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It’s After the End of the World December 21, 2012

Posted by Mark Folse in cryptic envelopment, Dancing Bear, New Orleans, Toulouse Street, We Are Not OK.
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“It’s after the end of the world. Don’t you know that yet?”
— Sun Ra

I did not see the end of the world up close and personal, but I lived it with a vicarious survivor’s guilt seven years ago that was–for me–world shattering.
Shall we rehearse those memories, if only to put to rest the nonsense of millennial crazies? It is an exercise more appropriate to Good Friday than Christmas so let it pass. I will not mar your holiday with that old crown of thorns.

And yet it is fitting to remember as the great Mayan wheel turns from Macha to the Pacha that the elders of that race promise a transformation not of the universe but of the hearts of men. In New Orleans we live with peril the way the rest of America lives with Starbucks, ubiquitous and just around the corner. Men have gashed canals into the earth and sucked the black blood of the ancestors, collapsing geological into historical time and dooming the lands and cultures of the Creoles and Acadians to eradication. It is not possible to forget that the great cities of the Maya lasted centuries longer than New Orleans can survive. One can only hope that instead of the false apocalypse people remember the words of the Mayan elders, who tell us that the the new cycle, the Pacha, will be the end of man’s dominion, the lifting of Yahweh’s curse, and the beginning of a time of humanity’s cohabitation with the earth and with each other. A thousand years from now, let the broken towers of downtown rise up from the water to remind everyone of the foolishness of the past.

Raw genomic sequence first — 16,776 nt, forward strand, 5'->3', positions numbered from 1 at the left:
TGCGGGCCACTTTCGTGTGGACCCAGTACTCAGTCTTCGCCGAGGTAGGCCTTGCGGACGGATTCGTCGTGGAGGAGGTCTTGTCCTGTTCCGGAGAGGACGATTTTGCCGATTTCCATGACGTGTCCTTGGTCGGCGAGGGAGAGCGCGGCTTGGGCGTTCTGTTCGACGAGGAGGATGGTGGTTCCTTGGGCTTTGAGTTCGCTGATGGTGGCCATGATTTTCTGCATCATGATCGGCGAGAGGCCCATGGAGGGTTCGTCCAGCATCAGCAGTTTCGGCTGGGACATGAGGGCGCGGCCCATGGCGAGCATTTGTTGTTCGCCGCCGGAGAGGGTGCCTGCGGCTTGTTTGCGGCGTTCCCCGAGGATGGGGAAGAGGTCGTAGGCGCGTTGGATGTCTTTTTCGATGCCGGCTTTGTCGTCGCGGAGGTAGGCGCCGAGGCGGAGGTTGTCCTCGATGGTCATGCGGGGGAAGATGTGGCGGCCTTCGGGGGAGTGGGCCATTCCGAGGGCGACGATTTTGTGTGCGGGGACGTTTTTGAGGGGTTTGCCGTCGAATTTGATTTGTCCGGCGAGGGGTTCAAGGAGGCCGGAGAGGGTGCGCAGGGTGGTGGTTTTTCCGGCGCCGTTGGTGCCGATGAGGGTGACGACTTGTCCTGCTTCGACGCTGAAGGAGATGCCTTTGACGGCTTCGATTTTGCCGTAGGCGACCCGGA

Here on Fortin Street, a dozen miles as the crow counts from The End of the World Marina, it is Solstice not Apocalypse. Here it is already after the end of the world. Tonight I will kindle a fire in the cold clear night and roast meat and drink strong ale as my German ancestors would have done. If tonight there are parties in New Orleans we do not mock anyone’s gods. We thank our own, the tangled saints of Africa and Spain and the gods of our ancestors, for another day and a year to come on this fragile land.

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